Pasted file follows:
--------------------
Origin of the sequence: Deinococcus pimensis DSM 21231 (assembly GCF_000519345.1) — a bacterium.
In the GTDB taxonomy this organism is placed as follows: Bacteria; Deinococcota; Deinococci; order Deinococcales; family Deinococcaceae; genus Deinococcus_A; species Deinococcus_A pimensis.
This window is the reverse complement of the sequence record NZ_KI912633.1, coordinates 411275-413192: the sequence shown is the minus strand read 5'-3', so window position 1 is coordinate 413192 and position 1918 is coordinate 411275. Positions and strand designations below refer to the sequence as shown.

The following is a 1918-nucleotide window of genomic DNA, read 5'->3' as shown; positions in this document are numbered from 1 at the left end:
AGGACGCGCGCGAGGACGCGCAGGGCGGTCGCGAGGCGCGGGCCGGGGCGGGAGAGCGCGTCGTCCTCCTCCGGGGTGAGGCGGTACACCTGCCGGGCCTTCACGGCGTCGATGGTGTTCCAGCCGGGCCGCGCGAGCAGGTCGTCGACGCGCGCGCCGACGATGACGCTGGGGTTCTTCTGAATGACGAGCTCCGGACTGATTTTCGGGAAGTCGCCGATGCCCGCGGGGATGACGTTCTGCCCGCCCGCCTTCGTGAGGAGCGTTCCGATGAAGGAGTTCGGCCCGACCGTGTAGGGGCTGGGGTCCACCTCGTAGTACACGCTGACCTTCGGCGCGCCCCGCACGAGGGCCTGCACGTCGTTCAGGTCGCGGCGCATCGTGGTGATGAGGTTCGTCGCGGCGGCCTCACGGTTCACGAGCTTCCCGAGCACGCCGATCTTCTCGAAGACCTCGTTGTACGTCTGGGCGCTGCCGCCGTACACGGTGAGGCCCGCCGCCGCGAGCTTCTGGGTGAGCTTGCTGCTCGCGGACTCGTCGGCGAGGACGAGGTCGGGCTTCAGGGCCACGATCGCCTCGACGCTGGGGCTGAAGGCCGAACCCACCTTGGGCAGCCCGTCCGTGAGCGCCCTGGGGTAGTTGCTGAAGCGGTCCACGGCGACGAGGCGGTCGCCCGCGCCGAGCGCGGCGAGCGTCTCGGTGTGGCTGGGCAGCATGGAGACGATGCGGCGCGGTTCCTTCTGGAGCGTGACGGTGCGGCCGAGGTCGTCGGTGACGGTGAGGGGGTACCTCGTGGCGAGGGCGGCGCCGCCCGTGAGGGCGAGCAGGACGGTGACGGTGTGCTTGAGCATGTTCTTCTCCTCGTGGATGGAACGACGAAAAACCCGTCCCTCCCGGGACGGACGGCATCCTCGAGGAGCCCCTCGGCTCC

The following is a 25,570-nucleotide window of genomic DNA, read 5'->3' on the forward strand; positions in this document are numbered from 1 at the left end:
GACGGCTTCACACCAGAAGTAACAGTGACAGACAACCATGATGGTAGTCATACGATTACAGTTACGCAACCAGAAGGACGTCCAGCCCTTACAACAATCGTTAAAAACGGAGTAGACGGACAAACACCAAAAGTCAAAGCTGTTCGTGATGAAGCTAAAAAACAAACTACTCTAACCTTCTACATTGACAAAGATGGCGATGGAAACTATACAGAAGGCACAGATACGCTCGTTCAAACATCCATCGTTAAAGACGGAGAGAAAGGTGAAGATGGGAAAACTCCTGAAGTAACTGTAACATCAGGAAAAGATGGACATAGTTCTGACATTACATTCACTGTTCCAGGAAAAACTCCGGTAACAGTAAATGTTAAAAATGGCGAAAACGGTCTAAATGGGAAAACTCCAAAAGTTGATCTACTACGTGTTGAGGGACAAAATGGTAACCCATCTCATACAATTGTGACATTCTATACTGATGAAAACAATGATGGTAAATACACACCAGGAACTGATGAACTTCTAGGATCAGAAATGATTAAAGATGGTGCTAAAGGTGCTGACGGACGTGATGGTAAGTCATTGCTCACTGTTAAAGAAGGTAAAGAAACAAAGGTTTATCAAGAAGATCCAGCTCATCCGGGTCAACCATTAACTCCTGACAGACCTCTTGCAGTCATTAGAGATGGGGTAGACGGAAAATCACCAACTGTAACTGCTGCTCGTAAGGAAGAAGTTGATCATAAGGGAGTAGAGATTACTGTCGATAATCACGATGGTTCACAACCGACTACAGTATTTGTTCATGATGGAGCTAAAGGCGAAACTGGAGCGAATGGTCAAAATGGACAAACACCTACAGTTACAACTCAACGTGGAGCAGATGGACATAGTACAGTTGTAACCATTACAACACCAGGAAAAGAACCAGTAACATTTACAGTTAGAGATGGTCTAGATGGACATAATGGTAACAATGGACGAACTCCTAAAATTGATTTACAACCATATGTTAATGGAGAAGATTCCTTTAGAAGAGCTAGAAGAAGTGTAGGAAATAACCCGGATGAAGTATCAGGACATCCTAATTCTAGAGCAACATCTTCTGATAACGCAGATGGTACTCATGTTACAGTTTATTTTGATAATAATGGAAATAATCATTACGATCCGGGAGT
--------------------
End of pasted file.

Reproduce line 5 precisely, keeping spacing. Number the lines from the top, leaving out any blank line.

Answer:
AGGACGCGCGCGAGGACGCGCAGGGCGGTCGCGAGGCGCGGGCCGGGGCGGGAGAGCGCGTCGTCCTCCTCCGGGGTGAGGCGGTACACCTGCCGGGCCTTCACGGCGTCGATGGTGTTCCAGCCGGGCCGCGCGAGCAGGTCGTCGACGCGCGCGCCGACGATGACGCTGGGGTTCTTCTGAATGACGAGCTCCGGACTGATTTTCGGGAAGTCGCCGATGCCCGCGGGGATGACGTTCTGCCCGCCCGCCTTCGTGAGGAGCGTTCCGATGAAGGAGTTCGGCCCGACCGTGTAGGGGCTGGGGTCCACCTCGTAGTACACGCTGACCTTCGGCGCGCCCCGCACGAGGGCCTGCACGTCGTTCAGGTCGCGGCGCATCGTGGTGATGAGGTTCGTCGCGGCGGCCTCACGGTTCACGAGCTTCCCGAGCACGCCGATCTTCTCGAAGACCTCGTTGTACGTCTGGGCGCTGCCGCCGTACACGGTGAGGCCCGCCGCCGCGAGCTTCTGGGTGAGCTTGCTGCTCGCGGACTCGTCGGCGAGGACGAGGTCGGGCTTCAGGGCCACGATCGCCTCGACGCTGGGGCTGAAGGCCGAACCCACCTTGGGCAGCCCGTCCGTGAGCGCCCTGGGGTAGTTGCTGAAGCGGTCCACGGCGACGAGGCGGTCGCCCGCGCCGAGCGCGGCGAGCGTCTCGGTGTGGCTGGGCAGCATGGAGACGATGCGGCGCGGTTCCTTCTGGAGCGTGACGGTGCGGCCGAGGTCGTCGGTGACGGTGAGGGGGTACCTCGTGGCGAGGGCGGCGCCGCCCGTGAGGGCGAGCAGGACGGTGACGGTGTGCTTGAGCATGTTCTTCTCCTCGTGGATGGAACGACGAAAAACCCGTCCCTCCCGGGACGGACGGCATCCTCGAGGAGCCCCTCGGCTCC